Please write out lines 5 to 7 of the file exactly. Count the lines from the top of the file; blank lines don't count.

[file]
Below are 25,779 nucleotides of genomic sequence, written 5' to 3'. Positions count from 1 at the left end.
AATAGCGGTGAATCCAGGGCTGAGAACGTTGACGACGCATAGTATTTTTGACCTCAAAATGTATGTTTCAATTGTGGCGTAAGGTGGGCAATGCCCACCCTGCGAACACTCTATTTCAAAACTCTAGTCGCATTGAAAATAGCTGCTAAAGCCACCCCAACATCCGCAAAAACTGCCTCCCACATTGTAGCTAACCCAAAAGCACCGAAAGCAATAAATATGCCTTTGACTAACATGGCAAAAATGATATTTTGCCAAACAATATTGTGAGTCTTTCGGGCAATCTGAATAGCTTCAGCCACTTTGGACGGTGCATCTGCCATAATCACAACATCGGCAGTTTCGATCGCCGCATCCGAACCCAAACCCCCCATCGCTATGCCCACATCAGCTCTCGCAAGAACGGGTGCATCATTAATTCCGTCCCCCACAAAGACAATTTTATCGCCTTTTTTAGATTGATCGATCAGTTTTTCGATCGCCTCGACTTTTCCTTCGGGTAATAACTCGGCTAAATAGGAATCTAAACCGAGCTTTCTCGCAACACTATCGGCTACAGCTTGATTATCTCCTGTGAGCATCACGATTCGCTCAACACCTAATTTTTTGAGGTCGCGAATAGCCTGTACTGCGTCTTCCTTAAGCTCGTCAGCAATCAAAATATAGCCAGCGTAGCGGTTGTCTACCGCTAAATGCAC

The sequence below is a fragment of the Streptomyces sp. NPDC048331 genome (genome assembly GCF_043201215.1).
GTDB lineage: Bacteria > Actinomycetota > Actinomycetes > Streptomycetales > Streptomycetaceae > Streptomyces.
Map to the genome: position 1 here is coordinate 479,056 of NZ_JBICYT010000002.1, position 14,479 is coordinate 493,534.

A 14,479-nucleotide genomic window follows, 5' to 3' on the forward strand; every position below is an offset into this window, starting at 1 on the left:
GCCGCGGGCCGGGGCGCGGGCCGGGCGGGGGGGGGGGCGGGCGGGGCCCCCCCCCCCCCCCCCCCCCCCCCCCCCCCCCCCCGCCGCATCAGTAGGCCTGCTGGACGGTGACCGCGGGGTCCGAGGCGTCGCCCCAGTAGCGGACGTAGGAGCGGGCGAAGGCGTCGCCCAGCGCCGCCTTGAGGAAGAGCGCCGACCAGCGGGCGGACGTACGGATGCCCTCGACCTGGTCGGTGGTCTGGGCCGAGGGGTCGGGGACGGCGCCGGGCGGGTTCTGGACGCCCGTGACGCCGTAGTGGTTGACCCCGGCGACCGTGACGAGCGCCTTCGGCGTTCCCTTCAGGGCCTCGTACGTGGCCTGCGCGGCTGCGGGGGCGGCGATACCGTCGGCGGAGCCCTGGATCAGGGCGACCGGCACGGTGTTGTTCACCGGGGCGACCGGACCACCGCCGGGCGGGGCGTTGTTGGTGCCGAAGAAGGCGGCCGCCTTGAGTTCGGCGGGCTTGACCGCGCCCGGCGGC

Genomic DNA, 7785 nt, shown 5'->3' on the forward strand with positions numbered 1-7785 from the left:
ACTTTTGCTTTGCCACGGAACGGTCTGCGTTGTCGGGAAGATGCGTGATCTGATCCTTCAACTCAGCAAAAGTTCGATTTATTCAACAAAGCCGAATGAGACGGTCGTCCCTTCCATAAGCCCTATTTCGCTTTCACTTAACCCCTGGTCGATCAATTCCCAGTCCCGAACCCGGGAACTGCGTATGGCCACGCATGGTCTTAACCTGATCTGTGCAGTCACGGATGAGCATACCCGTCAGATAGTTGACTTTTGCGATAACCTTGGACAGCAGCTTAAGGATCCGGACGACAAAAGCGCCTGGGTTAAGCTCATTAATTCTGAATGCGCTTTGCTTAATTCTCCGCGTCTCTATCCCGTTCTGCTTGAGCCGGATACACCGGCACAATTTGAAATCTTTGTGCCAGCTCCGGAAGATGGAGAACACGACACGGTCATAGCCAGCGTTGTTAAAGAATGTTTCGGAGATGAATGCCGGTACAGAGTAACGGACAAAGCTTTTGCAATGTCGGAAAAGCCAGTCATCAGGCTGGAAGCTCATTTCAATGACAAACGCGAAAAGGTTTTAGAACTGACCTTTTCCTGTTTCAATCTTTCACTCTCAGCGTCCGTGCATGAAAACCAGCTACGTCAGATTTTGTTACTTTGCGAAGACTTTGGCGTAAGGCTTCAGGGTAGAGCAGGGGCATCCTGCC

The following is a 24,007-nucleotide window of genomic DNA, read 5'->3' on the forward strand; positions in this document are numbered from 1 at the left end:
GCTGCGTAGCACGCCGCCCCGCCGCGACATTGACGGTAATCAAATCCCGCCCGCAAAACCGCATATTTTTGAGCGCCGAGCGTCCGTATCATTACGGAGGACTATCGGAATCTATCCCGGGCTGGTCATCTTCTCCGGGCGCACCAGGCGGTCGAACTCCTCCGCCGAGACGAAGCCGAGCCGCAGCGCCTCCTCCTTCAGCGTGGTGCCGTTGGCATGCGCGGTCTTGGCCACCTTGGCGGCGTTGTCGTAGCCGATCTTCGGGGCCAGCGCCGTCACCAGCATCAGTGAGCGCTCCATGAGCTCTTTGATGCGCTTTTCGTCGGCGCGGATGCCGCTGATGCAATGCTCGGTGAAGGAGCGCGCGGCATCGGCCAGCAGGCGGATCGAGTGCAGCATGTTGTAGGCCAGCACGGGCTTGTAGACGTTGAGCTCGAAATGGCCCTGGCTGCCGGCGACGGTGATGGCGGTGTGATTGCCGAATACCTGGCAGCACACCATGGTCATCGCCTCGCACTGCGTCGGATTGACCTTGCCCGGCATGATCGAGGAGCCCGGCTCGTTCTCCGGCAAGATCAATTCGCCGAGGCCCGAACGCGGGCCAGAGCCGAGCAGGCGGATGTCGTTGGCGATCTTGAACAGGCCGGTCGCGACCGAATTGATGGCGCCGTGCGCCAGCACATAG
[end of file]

Map to the genome: position 1 here is coordinate 479,056 of NZ_JBICYT010000002.1, position 14,479 is coordinate 493,534.

A 14,479-nucleotide genomic window follows, 5' to 3' on the forward strand; every position below is an offset into this window, starting at 1 on the left:
GCCGCGGGCCGGGGCGCGGGCCGGGCGGGGGGGGGGGCGGGCGGGGCCCCCCCCCCCCCCCCCCCCCCCCCCCCCCCCCCCCGCCGCATCAGTAGGCCTGCTGGACGGTGACCGCGGGGTCCGAGGCGTCGCCCCAGTAGCGGACGTAGGAGCGGGCGAAGGCGTCGCCCAGCGCCGCCTTGAGGAAGAGCGCCGACCAGCGGGCGGACGTACGGATGCCCTCGACCTGGTCGGTGGTCTGGGCCGAGGGGTCGGGGACGGCGCCGGGCGGGTTCTGGACGCCCGTGACGCCGTAGTGGTTGACCCCGGCGACCGTGACGAGCGCCTTCGGCGTTCCCTTCAGGGCCTCGTACGTGGCCTGCGCGGCTGCGGGGGCGGCGATACCGTCGGCGGAGCCCTGGATCAGGGCGACCGGCACGGTGTTGTTCACCGGGGCGACCGGACCACCGCCGGGCGGGGCGTTGTTGGTGCCGAAGAAGGCGGCCGCCTTGAGTTCGGCGGGCTTGACCGCGCCCGGCGGC